A Slant Of the Sun: One Child's Courage by Beth Kephart

Publish Your Reviews of Books / Videos about Autism, PDD or Asperger's.

Moderator: ModeratorBill

Forum rules
Book authors may post about their own books, if they identify themselves as the author.
Dani
Posts: 2297
Joined: Tue Mar 04, 2008 5:55 am

A Slant Of the Sun: One Child's Courage by Beth Kephart

Postby Dani » Sat Feb 27, 2010 9:42 pm

I had great expectations for this book, but I was disappointed. It's a highly self-congratulatory, indulgent, lyrical book. If you're looking to find out more about what therapeutic treatments help children with PDD-NOS, you're not going to find it in this book. There's nothing here about IEP meetings or battles with a school district. It's not that kind of book. The book is more about the mother, her feelings, her patience, her intuitive parenting style, her dedication...rather than her son and his disorder at the time (he eventually recovers from PDD-NOS). This book is more about her spiritual journey and her discovery of herself.

The author chose to ignore the advice given by professionals and instead puts her son (who is quite high functioning and age appropriate in speech at age 2) in a preschool program with typical peers. She believes his large imagination and wonder at the world will be stifled being in an autistic school or in some other setting. The biggest problem she seems to face is that he likes to wear a large green hat all the time. If only the problems of other parents of children on the spectrum face are as "bad". I still am not exactly sure what she did with her son to achieve his remarkable progress. There isn't much in this book about occupational therapy, speech therapy, behavioral therapy, social skills classes, nutrition or special diets. She doesn't seem to believe much in any of those things that most parents on the spectrum do. All she seems to have done is to trust her instinct to put him in a small but typical preschool with typical peers and just like that he just blossoms.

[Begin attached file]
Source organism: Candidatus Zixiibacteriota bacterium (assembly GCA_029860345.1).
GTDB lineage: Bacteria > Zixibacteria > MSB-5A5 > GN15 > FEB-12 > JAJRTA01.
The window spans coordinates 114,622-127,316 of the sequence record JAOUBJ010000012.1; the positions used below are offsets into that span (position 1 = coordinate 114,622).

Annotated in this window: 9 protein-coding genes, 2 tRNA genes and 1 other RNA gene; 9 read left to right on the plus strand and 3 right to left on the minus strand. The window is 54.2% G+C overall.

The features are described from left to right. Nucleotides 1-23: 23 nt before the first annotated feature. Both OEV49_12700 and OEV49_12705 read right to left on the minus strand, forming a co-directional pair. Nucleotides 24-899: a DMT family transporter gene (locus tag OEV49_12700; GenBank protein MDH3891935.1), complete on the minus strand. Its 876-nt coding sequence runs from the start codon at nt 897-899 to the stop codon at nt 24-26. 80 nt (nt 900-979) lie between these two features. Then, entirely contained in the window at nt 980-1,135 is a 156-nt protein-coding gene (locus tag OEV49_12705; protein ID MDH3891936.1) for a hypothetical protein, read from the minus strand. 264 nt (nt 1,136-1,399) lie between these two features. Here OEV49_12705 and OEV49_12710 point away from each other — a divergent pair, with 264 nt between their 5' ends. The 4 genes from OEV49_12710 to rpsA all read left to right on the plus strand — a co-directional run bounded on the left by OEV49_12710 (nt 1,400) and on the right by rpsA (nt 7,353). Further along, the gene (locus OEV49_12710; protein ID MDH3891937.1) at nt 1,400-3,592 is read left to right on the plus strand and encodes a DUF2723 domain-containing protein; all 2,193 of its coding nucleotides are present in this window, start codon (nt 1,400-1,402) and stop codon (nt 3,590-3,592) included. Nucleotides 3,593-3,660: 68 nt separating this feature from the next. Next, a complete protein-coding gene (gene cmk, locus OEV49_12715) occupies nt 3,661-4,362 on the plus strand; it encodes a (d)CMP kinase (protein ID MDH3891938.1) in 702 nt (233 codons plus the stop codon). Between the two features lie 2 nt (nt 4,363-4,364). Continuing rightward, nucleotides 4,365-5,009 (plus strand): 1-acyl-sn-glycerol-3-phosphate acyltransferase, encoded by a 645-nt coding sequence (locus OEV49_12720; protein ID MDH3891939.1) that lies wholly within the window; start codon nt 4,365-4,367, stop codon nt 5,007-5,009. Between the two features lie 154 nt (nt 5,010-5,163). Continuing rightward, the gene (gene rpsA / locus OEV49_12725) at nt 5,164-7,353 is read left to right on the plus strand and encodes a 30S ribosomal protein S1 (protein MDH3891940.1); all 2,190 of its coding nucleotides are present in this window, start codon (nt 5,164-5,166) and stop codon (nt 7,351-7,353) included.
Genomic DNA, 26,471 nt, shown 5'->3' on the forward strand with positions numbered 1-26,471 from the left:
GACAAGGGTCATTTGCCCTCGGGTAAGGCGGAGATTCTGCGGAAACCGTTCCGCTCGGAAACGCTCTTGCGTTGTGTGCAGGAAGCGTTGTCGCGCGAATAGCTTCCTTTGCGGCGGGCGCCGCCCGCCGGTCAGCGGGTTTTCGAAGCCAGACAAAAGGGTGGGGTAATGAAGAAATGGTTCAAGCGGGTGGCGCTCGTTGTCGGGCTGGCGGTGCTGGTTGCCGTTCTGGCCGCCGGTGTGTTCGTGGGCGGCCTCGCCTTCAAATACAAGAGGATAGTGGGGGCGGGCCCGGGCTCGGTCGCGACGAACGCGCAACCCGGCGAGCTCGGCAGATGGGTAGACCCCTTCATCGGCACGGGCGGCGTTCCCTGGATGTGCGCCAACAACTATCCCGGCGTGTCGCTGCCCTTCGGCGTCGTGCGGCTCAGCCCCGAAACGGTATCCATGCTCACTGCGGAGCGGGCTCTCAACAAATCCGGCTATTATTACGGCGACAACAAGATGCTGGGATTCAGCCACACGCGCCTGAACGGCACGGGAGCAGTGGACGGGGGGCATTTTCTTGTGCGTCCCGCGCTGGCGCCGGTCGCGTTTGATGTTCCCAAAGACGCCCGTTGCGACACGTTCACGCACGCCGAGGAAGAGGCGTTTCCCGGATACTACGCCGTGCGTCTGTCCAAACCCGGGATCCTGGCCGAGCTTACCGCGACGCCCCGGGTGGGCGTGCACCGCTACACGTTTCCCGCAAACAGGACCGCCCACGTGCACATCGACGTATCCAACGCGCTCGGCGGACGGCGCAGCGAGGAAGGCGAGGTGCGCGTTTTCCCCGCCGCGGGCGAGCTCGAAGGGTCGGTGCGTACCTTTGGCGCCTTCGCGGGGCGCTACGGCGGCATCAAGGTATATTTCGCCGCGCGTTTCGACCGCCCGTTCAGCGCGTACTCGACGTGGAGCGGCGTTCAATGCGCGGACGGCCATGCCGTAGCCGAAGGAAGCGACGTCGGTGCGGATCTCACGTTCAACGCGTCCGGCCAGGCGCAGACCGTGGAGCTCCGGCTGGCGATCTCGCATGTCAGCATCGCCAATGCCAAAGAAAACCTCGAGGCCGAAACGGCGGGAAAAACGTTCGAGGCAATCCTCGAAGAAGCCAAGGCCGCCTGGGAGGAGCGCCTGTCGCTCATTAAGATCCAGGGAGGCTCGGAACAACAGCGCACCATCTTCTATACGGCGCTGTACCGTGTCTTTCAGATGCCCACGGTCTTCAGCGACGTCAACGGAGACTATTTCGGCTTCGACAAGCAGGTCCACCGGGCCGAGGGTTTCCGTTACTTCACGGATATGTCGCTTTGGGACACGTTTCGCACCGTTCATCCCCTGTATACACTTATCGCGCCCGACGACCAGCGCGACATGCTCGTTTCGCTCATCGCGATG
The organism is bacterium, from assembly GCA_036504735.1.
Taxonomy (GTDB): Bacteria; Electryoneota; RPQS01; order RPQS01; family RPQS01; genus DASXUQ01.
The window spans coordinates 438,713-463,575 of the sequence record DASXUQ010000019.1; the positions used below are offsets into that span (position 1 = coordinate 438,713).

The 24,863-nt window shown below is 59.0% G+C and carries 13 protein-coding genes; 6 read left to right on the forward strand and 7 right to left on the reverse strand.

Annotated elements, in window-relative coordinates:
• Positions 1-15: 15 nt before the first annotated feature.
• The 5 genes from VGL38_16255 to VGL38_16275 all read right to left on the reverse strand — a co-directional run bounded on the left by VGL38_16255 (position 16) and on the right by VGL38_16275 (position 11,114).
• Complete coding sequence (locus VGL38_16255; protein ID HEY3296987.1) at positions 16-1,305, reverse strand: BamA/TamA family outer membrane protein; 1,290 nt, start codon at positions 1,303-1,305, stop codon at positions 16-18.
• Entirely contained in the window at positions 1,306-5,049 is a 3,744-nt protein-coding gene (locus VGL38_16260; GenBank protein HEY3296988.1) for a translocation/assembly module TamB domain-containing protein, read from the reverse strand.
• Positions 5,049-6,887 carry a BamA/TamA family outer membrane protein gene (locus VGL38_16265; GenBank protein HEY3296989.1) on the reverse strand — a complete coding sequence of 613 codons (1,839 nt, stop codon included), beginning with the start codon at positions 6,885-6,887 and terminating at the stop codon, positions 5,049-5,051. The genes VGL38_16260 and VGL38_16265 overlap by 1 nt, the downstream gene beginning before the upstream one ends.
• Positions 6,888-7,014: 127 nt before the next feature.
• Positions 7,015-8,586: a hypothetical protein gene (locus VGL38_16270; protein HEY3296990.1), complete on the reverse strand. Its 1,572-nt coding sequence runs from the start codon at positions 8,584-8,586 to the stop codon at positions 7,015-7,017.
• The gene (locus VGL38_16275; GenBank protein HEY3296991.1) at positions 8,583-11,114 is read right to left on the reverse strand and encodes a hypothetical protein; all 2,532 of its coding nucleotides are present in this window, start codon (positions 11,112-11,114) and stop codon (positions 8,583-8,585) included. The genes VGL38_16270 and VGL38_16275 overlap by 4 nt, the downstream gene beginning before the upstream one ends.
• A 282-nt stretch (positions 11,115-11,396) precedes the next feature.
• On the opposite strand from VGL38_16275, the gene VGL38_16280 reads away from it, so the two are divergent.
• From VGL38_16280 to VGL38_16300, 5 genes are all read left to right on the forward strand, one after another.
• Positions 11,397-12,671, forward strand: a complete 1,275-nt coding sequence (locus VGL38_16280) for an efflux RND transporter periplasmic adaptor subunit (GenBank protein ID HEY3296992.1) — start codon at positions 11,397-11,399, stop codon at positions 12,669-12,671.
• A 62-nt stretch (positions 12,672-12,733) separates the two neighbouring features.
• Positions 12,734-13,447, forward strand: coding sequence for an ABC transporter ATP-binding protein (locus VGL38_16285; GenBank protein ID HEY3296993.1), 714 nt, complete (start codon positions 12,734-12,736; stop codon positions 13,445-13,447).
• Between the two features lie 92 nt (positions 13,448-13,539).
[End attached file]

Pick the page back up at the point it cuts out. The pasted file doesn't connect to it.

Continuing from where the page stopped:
I think this is an interesting book but I can see how it can be depressing for some parents. This child is most definitely not like other kids with PDD-NOS. Most children with the disorder take much longer to recover. What Kephart achieved, without much professional help, is a miracle and she's very lucky.
I didn't know how strong I could be until I had to be.

Return to “Autism Book Reviews”